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8 Target | Winter 2013
Want to Achieve Breakthrough Results? Re-think!
Peter Sheahan Explains
Tectonic Shifts, the Power of
Intangibles and Getting to
the Other Side of Complexity
Sheahan said that when McDonald’s
introduced salads on its menu, sales
jumped. Salads didn’t account for high-
er sales, however; customers may have
been attracted by them, but they stuck
to the basics like burgers and fries.
Making changes may create interest,
with sometimes unexpected results.
Execute Your Way to Leading Edge
Leadership support for breakthrough
change is needed.
“We can’t just think our way to the
leading edge. We need to execute our
way there,” Sheahan said. There is
no change until you change behavior.
For leaders seeking greater impact
toward organizational goals, Sheah-
an reported research about what
CEO strategies help to transform
companies into remarkable perform-
ers. Although many executives look
toward structural changes in their
organization, it is leadership behav-
ior that has the greatest impact.
“What we do teaches others how
to behave,” he said.
Your attachment to yesterday’s
roles and tools may be holding back
your organization from achieving its
potential. Has your company missed
critical opportunities that could have
netted the introduction of ground-
breaking products or services, vault-
ing the company to potential market
leadership for the next several years?
“You can limit yourself by defining
yourself in terms of traditional roles and
activities,” Sheahan said. “A strength,
taken to its extreme, is a weakness.”
Get to Other Side of Complexity
Want to create greater acceptance and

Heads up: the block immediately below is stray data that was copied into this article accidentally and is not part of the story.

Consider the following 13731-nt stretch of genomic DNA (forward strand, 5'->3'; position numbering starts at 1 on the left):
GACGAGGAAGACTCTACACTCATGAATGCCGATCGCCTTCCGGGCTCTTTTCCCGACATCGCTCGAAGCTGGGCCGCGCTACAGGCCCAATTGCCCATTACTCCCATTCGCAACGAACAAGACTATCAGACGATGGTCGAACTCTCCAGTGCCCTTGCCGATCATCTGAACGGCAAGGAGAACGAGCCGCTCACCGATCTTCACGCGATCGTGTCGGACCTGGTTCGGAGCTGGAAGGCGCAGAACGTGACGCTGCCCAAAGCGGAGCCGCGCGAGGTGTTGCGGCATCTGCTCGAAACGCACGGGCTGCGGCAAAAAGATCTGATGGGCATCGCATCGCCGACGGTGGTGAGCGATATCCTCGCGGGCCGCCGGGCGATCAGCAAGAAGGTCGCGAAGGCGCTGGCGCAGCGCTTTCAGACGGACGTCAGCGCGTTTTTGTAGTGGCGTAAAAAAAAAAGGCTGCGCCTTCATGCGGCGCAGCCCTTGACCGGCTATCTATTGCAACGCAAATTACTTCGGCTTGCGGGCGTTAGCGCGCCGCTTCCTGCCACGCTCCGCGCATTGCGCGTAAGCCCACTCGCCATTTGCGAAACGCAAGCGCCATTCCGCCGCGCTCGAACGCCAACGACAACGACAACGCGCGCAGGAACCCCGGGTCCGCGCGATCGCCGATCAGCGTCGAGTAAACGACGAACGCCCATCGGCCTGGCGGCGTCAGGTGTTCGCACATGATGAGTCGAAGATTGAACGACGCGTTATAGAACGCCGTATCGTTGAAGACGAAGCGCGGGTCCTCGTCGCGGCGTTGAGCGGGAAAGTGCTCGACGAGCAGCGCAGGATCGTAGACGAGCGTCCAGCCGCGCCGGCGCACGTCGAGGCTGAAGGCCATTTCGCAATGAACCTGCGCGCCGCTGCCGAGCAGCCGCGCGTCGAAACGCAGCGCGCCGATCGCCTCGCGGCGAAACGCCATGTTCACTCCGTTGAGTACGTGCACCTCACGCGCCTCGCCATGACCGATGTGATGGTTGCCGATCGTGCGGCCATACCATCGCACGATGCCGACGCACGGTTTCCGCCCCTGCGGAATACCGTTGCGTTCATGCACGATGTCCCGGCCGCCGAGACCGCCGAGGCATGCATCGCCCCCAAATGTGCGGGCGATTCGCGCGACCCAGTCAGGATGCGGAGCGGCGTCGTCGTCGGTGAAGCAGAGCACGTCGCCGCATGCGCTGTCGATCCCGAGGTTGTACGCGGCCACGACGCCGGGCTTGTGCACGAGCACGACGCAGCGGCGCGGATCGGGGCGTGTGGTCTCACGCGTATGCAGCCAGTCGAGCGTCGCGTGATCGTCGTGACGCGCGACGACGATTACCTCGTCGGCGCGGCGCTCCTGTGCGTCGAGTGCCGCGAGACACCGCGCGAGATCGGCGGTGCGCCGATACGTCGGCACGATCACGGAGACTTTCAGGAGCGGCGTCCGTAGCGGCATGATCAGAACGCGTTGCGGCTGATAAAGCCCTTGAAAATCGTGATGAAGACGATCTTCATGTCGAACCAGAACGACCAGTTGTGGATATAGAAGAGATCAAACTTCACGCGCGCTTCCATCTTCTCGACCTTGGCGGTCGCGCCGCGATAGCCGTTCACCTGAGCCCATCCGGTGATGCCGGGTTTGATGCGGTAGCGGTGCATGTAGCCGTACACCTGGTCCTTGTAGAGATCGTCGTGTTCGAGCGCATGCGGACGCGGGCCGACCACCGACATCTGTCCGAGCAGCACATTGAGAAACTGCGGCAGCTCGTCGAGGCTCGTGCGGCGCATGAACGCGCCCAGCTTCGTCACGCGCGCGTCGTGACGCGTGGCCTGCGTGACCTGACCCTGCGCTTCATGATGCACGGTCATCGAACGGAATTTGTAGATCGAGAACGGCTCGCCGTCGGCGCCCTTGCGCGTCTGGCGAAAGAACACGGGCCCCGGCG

By Lea Tonkin
Just about the time you’re start-
ing to feel better — not comfort-
able or relaxed — about your
lean progress, someone like Peter
Sheahan comes along. He’s here to
challenge and question you. He’ll en-
sure that you’ll never rest easy along
your lean journey just in case you had
any ideas of that sort. As a matter of
fact, he’s concerned that your lean
success may be your biggest chal-
lenge. In his keynote address to par -
ticipants during the recent AME an-
nual conference in Toronto, Sheahan
questioned traditional notions about
leadership, change and success.
Sheahan is the CEO of ChangeLabs,
a global consulting firm that designs
and executes large-scale behavioral
change projects, with clients ranging
from Apple to Google, IBM to Harley-Da-
vidson. Known for teaching businesses
to find opportunities, Sheahan is the
author of the bestsellers Generation Y:
Thriving and Surviving with Generation Y
at Work and Flip: How to Turn Every-
thing You Know on its Head – and Suc-
ceed Beyond Your Wildest Imaginings.
“What is the quality of assumptions
that market leaders are making about
what business they are really in?”
Sheahan said. “It doesn’t matter how
well you’re solving the wrong problem.”
Counterintuitive strategies will be
needed for breaking through to our
leading edge. Think about tectonic
shifts in business models, not simply
“Assumptions precede adaptability.
... Don’t be constricted by existing es-
tablished models, practices and tools,”
Sheahan said. “The elegance of science
is its artful application to reality.”
Without a scientific approach,
leaders and managers can otherwise
polish the wrong opportunity.
“Not everything is iterative,” he
said. Many processes start with some
level of breakthrough change.
If you’re seeking dramatic discoveries
and progress rather than incremental
change, consider new ways to advance.
Sheahan estimated that 25 percent of
Procter & Gamble’s R&D is generated
through online networks, for example.
Don’t underestimate the power of in-
tangibles, such as stories, in spark-
“Intangibles matter a lot. ... It’s the
‘soft stuff’ that sometimes makes the
biggest difference,” Sheahan said.
People seek symbols and narratives in
addition to evidence as they sift through
possibilities for action and change. You
need to communicate in a way that
creates interest and awareness, and
then nudge others to buy your ideas for
change. Do they understand what you
are trying to sell and why it should make
a difference to them?
Perceptions can lead people to
unexpected behaviors. For example,
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